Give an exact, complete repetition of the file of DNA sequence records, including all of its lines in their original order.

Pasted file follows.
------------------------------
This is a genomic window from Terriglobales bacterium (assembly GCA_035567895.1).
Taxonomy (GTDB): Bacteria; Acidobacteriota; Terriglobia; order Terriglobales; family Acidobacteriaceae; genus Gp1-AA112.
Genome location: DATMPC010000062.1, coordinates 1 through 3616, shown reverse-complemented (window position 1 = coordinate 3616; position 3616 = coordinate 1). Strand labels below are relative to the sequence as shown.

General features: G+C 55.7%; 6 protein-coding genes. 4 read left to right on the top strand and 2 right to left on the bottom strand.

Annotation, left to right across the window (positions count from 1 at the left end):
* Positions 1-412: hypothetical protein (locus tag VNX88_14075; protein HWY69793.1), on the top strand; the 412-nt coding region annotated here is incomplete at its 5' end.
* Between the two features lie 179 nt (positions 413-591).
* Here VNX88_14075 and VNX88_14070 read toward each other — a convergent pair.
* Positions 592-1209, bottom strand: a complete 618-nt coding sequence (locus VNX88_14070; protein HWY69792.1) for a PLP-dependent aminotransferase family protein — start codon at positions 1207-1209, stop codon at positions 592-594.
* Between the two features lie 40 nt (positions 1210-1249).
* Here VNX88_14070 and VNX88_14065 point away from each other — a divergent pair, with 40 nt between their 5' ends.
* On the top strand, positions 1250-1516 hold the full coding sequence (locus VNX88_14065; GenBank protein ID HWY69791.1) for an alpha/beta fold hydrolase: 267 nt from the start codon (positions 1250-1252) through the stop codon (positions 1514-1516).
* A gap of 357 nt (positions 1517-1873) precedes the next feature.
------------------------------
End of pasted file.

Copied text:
This is a genomic window from Terriglobales bacterium (assembly GCA_035567895.1).
Taxonomy (GTDB): Bacteria; Acidobacteriota; Terriglobia; order Terriglobales; family Acidobacteriaceae; genus Gp1-AA112.
Genome location: DATMPC010000062.1, coordinates 1 through 3616, shown reverse-complemented (window position 1 = coordinate 3616; position 3616 = coordinate 1). Strand labels below are relative to the sequence as shown.

General features: G+C 55.7%; 6 protein-coding genes. 4 read left to right on the top strand and 2 right to left on the bottom strand.

Annotation, left to right across the window (positions count from 1 at the left end):
* Positions 1-412: hypothetical protein (locus tag VNX88_14075; protein HWY69793.1), on the top strand; the 412-nt coding region annotated here is incomplete at its 5' end.
* Between the two features lie 179 nt (positions 413-591).
* Here VNX88_14075 and VNX88_14070 read toward each other — a convergent pair.
* Positions 592-1209, bottom strand: a complete 618-nt coding sequence (locus VNX88_14070; protein HWY69792.1) for a PLP-dependent aminotransferase family protein — start codon at positions 1207-1209, stop codon at positions 592-594.
* Between the two features lie 40 nt (positions 1210-1249).
* Here VNX88_14070 and VNX88_14065 point away from each other — a divergent pair, with 40 nt between their 5' ends.
* On the top strand, positions 1250-1516 hold the full coding sequence (locus VNX88_14065; GenBank protein ID HWY69791.1) for an alpha/beta fold hydrolase: 267 nt from the start codon (positions 1250-1252) through the stop codon (positions 1514-1516).
* A gap of 357 nt (positions 1517-1873) precedes the next feature.